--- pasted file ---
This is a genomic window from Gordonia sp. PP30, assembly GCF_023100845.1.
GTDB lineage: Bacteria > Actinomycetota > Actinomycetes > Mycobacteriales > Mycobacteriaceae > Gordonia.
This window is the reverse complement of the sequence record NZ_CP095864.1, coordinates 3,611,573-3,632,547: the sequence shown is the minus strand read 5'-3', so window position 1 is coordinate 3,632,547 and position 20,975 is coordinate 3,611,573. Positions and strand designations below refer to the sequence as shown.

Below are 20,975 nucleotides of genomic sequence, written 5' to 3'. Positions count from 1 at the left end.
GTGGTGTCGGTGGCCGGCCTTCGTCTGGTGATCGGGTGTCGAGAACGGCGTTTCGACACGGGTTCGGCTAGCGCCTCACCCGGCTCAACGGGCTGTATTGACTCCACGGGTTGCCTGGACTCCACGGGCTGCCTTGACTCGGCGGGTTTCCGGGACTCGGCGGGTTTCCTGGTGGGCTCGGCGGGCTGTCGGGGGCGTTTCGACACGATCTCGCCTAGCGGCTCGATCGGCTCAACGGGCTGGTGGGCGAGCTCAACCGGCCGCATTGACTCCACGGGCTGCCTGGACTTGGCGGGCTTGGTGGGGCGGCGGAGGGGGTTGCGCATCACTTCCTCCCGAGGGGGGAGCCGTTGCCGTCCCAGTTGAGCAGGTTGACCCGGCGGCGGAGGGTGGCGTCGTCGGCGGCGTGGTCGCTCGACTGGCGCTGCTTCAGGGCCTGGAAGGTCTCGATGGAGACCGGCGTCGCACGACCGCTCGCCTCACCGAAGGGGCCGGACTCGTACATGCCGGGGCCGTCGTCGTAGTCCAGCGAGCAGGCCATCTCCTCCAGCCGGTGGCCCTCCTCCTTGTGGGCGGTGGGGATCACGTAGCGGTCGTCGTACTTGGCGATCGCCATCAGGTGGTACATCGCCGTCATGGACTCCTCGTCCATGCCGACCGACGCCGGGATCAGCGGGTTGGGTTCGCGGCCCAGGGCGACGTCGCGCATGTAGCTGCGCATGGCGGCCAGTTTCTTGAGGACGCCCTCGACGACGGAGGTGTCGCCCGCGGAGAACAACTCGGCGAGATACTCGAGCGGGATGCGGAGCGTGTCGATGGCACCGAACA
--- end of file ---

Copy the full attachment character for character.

This is a genomic window from Gordonia sp. PP30, assembly GCF_023100845.1.
GTDB lineage: Bacteria > Actinomycetota > Actinomycetes > Mycobacteriales > Mycobacteriaceae > Gordonia.
This window is the reverse complement of the sequence record NZ_CP095864.1, coordinates 3,611,573-3,632,547: the sequence shown is the minus strand read 5'-3', so window position 1 is coordinate 3,632,547 and position 20,975 is coordinate 3,611,573. Positions and strand designations below refer to the sequence as shown.

Below are 20,975 nucleotides of genomic sequence, written 5' to 3'. Positions count from 1 at the left end.
GTGGTGTCGGTGGCCGGCCTTCGTCTGGTGATCGGGTGTCGAGAACGGCGTTTCGACACGGGTTCGGCTAGCGCCTCACCCGGCTCAACGGGCTGTATTGACTCCACGGGTTGCCTGGACTCCACGGGCTGCCTTGACTCGGCGGGTTTCCGGGACTCGGCGGGTTTCCTGGTGGGCTCGGCGGGCTGTCGGGGGCGTTTCGACACGATCTCGCCTAGCGGCTCGATCGGCTCAACGGGCTGGTGGGCGAGCTCAACCGGCCGCATTGACTCCACGGGCTGCCTGGACTTGGCGGGCTTGGTGGGGCGGCGGAGGGGGTTGCGCATCACTTCCTCCCGAGGGGGGAGCCGTTGCCGTCCCAGTTGAGCAGGTTGACCCGGCGGCGGAGGGTGGCGTCGTCGGCGGCGTGGTCGCTCGACTGGCGCTGCTTCAGGGCCTGGAAGGTCTCGATGGAGACCGGCGTCGCACGACCGCTCGCCTCACCGAAGGGGCCGGACTCGTACATGCCGGGGCCGTCGTCGTAGTCCAGCGAGCAGGCCATCTCCTCCAGCCGGTGGCCCTCCTCCTTGTGGGCGGTGGGGATCACGTAGCGGTCGTCGTACTTGGCGATCGCCATCAGGTGGTACATCGCCGTCATGGACTCCTCGTCCATGCCGACCGACGCCGGGATCAGCGGGTTGGGTTCGCGGCCCAGGGCGACGTCGCGCATGTAGCTGCGCATGGCGGCCAGTTTCTTGAGGACGCCCTCGACGACGGAGGTGTCGCCCGCGGAGAACAACTCGGCGAGATACTCGAGCGGGATGCGGAGCGTGTCGATGGCACCGAACA